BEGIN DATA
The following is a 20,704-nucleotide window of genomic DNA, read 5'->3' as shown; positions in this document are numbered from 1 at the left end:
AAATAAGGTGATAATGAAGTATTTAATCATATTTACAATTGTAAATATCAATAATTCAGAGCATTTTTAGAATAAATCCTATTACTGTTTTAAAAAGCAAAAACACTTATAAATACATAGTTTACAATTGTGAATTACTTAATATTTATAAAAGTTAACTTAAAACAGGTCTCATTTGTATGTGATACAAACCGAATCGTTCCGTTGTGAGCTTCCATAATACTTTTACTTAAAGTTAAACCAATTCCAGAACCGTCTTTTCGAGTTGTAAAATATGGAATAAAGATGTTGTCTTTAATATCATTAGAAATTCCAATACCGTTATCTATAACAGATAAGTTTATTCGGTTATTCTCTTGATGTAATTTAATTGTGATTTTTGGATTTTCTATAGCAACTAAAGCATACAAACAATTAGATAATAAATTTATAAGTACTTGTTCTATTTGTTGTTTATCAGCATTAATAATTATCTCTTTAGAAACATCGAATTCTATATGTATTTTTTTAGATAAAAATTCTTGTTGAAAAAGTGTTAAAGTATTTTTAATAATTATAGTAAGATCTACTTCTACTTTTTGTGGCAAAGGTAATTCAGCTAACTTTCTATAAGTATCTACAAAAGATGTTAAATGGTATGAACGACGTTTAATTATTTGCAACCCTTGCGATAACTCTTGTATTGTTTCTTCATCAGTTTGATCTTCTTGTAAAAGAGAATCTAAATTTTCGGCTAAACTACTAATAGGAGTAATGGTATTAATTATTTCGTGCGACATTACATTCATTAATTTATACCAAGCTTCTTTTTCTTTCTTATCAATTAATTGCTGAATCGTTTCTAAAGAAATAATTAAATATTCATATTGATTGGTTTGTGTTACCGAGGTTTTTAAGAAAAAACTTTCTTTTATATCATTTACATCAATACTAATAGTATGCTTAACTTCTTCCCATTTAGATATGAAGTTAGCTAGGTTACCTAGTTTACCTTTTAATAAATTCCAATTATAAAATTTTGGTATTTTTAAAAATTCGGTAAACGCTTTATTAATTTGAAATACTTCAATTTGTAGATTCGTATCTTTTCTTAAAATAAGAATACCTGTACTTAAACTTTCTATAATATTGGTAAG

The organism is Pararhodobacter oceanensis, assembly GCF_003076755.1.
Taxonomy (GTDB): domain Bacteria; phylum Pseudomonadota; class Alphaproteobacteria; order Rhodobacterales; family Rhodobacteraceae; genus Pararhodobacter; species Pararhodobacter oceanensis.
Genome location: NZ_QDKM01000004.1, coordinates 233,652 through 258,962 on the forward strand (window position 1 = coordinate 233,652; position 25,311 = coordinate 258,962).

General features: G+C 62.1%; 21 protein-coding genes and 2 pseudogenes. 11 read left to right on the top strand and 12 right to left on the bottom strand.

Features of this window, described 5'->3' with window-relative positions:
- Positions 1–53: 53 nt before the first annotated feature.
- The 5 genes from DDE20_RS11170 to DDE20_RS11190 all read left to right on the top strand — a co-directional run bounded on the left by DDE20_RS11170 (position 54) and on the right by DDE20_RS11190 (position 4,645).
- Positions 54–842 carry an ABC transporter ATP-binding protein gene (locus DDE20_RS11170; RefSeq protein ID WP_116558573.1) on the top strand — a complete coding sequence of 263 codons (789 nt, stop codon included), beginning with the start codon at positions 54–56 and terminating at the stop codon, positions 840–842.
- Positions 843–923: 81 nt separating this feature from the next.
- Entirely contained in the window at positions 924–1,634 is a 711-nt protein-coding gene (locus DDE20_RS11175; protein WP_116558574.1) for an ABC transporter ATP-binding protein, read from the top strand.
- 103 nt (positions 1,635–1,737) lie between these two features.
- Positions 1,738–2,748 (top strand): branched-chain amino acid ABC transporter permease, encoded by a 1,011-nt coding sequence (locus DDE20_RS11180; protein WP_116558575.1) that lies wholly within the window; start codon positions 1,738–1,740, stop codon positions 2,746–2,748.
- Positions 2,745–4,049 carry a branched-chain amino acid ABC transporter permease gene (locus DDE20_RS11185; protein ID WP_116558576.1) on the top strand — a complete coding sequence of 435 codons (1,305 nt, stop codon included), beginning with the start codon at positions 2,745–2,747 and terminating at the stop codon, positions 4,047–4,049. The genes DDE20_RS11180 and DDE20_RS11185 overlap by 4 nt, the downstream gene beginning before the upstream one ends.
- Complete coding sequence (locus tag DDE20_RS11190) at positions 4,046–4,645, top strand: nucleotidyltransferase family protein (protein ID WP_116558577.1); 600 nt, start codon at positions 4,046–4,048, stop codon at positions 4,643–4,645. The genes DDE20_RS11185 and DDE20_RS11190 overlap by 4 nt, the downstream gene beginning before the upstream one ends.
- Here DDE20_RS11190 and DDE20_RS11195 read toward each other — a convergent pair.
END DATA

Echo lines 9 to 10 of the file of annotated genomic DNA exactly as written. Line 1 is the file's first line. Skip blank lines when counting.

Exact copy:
- The 5 genes from DDE20_RS11170 to DDE20_RS11190 all read left to right on the top strand — a co-directional run bounded on the left by DDE20_RS11170 (position 54) and on the right by DDE20_RS11190 (position 4,645).
- Positions 54–842 carry an ABC transporter ATP-binding protein gene (locus DDE20_RS11170; RefSeq protein ID WP_116558573.1) on the top strand — a complete coding sequence of 263 codons (789 nt, stop codon included), beginning with the start codon at positions 54–56 and terminating at the stop codon, positions 840–842.